They were all there and they all spoke with great honesty and clarity. There were no lies. A true grief lay just beneath every word that was said.
In the midst of the hot afternoon, someone touched my elbow. I turned and was surprised.
“Henry! How’d you get here?”
“I sure didn’t walk.”
“How’d you find me in all this mob?” I whispered.
“You’re the only Ivory soap, the rest is Chanel and Old Spice. I’m sure glad I’m blind on a day like this. Don’t mind listening, but I surely do not want to see this.”
The tributes continued. Mr. Fox, Louis B. Mayer’s lawyer, was next, a man who knew law but who rarely went to see any of the films they made. Right now, he remembered early days in Chicago when Fannie . . .
A hummingbird darted among the bright colors. A dragonfly hummed by soon after.
“Armpits,” said Henry, quietly.
Startled, I waited and whispered, “Armpits?”
“On the street outside the tenement,” whispered Henry, staring at a sky he could not see, speaking from the corner of his mouth. “Inside, the halls. By my room. By Fannie’s room. The smell. Him. The one.” A pause. A nod. “Armpits.”
My nose twitched. My eyes began to run. I stirred my feet, wanting to get away, go see, find.
“When was this, Henry?” I whispered.
“The other night. Night Fannie went away forever.”
“Sh!” said someone nearby.
Henry shut up. When there was a change of speakers I whispered, “Where?”
“Crossing the street early on,” said Henry. “That night. Powerful, real powerful smell. Then, later, seemed to me the armpits came into the hall behind me. I mean, it was so strong it cleared my sinuses. Like having a grizzly bear breathe on you. You ever smell that? I froze half-across the street, like I been hit with a baseball bat. Thought, anyone smells like that’s got a grudge against God, dogs, mankind, the world. Step on a cat rather than walk around. Bad-ass mean. Armpits, like I said. Armpits. That help you any?”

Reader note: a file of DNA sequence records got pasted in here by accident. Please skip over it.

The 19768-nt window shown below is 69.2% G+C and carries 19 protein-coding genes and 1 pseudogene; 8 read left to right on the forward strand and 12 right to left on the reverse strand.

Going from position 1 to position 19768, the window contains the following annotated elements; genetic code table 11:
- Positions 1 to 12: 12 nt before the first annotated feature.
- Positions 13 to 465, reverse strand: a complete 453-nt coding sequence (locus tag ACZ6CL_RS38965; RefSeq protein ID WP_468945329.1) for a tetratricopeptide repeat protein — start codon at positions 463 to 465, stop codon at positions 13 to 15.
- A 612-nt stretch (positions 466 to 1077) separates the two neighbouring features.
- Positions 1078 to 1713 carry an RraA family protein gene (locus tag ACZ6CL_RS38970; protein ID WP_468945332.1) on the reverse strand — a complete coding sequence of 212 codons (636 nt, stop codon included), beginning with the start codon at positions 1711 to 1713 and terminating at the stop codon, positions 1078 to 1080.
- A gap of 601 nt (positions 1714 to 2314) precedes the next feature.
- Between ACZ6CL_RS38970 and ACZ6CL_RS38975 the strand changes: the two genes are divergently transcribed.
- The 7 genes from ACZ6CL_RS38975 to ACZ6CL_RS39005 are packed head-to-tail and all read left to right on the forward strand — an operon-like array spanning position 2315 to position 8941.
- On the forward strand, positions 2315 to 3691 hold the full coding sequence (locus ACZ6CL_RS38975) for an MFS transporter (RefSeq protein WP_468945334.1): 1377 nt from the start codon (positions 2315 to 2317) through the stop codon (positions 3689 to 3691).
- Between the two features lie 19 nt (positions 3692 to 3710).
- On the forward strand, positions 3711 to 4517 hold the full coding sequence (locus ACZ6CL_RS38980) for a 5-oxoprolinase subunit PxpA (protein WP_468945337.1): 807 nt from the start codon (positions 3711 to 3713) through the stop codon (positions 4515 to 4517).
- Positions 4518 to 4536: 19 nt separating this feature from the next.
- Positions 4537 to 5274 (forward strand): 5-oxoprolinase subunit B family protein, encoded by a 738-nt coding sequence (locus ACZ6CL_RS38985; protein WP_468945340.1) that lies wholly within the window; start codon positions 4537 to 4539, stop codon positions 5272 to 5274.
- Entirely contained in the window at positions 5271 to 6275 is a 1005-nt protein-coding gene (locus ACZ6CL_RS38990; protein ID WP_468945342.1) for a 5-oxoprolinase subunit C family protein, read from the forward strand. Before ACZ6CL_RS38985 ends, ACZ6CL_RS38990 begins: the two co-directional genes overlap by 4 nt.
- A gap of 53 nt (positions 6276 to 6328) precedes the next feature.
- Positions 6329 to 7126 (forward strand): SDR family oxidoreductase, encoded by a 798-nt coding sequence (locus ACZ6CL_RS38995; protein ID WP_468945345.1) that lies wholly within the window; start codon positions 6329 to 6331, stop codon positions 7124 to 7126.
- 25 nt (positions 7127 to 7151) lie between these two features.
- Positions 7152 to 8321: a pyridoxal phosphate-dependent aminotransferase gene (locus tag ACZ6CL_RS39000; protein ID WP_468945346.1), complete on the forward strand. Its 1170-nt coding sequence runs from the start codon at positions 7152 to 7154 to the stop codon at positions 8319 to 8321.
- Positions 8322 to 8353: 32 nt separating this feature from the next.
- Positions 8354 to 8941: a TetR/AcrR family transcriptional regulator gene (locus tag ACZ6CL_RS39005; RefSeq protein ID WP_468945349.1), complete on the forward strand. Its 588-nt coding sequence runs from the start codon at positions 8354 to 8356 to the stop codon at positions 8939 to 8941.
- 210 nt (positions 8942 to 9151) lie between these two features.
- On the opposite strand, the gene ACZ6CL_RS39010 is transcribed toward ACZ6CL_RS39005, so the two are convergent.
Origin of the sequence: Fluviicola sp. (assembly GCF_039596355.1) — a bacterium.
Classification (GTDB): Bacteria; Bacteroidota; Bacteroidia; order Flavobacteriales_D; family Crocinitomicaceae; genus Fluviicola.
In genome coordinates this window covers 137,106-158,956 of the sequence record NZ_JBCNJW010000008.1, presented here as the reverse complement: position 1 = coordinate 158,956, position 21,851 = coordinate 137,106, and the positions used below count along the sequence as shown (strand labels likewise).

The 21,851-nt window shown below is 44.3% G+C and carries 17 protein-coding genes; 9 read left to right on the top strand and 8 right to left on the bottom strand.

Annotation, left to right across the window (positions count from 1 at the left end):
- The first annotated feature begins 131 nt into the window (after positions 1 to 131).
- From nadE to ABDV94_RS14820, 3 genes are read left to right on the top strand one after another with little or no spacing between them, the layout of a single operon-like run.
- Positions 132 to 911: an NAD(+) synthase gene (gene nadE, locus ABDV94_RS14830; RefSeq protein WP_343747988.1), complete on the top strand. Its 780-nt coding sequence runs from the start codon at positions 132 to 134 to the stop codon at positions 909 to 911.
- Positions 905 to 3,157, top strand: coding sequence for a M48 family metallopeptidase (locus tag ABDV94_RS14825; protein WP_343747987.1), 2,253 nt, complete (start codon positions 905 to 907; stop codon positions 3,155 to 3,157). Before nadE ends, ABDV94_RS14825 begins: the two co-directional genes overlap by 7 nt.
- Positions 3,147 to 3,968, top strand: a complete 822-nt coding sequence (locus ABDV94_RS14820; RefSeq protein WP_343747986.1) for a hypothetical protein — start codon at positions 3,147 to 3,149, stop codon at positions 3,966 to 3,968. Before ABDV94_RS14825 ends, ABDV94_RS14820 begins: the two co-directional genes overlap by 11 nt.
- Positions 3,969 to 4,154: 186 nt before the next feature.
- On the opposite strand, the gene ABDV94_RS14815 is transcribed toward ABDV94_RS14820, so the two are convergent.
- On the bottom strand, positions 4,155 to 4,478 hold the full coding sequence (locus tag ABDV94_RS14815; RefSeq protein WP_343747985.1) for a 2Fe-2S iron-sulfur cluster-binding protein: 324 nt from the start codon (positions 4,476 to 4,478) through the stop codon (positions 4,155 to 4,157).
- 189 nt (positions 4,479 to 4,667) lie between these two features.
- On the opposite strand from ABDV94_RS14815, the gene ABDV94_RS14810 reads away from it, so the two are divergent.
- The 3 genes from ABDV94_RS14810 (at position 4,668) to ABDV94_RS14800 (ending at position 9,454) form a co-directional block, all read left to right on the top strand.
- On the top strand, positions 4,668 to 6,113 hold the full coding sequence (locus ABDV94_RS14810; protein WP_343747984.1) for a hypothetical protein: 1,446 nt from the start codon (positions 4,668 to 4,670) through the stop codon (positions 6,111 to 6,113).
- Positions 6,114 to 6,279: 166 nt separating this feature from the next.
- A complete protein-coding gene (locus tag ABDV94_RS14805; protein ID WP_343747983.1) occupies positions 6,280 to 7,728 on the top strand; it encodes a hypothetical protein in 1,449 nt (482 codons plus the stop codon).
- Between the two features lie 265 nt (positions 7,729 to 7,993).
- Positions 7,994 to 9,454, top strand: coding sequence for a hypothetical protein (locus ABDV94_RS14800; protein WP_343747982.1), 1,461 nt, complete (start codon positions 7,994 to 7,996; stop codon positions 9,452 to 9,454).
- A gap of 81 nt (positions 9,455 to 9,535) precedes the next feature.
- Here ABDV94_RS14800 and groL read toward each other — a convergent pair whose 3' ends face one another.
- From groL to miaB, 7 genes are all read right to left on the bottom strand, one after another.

My whole body was frozen. I could only nod. Henry said, “That smell’s been around the halls some few nights now, but just got stronger is all, maybe because that dumb son-of-a-bitch was getting closer. I was tripped up by Mr. Smell, I know that now. I got it figured.”
“Sh!” said someone.
An actor spoke, and a priest, and a rabbi, and then the Hall Johnson Choir from the First Baptist Church on Central Avenue filed through the tombstones and gathered to sing “Great Day in the Morning,” “In the Sweet Bye and Bye,” and “Dear God, Joy Me When I’m Gone.” And their voices were the voices I had heard in the late Thirties, chanting Ronald Colman over the snow peaks and down into Shangri-La, or standing on white clouds in the fields of the Lord in Green Pastures. By the end of their radiant singing, I was overflowed and joyed and Death had had a new coat of sunlight and time, and the hummingbird came back for nectar, and the dragonfly sank down to scan my face and go away.
“That,” said Crumley, on the way out of the graveyard, with Henry walking between us, “is the way I want to be sung out of the world. God, I’d love to be that whole damn choir. Who needs money when you can sing like that!”
But I was staring at Henry. He felt my stare.
“Thing is,” said Henry, “he keeps coming back. Armpits. You’d think he’d had enough, sure? But he’s hungry-mean, can’t stop. Scaring people is like Cracker Jack to him. Hurt’s his byword. Pain is a living. He figures to get old Henry, like he got the rest. But I won’t fall again.”
Crumley was listening with some seriousness.
“If Armpits comes again…”
“I’ll call you, immediamente. He’s fiddling around the rooms. Caught him fiddling Fannie’s locked door. It’s padlocked and pasted over by the law, right? He was fiddling it and I yelled him off. He’s a coward for sure. Got no weapons, just goes around putting his foot out so blind men take a whole flight of steps in one jump. Armpits! I yelled. Scat!”
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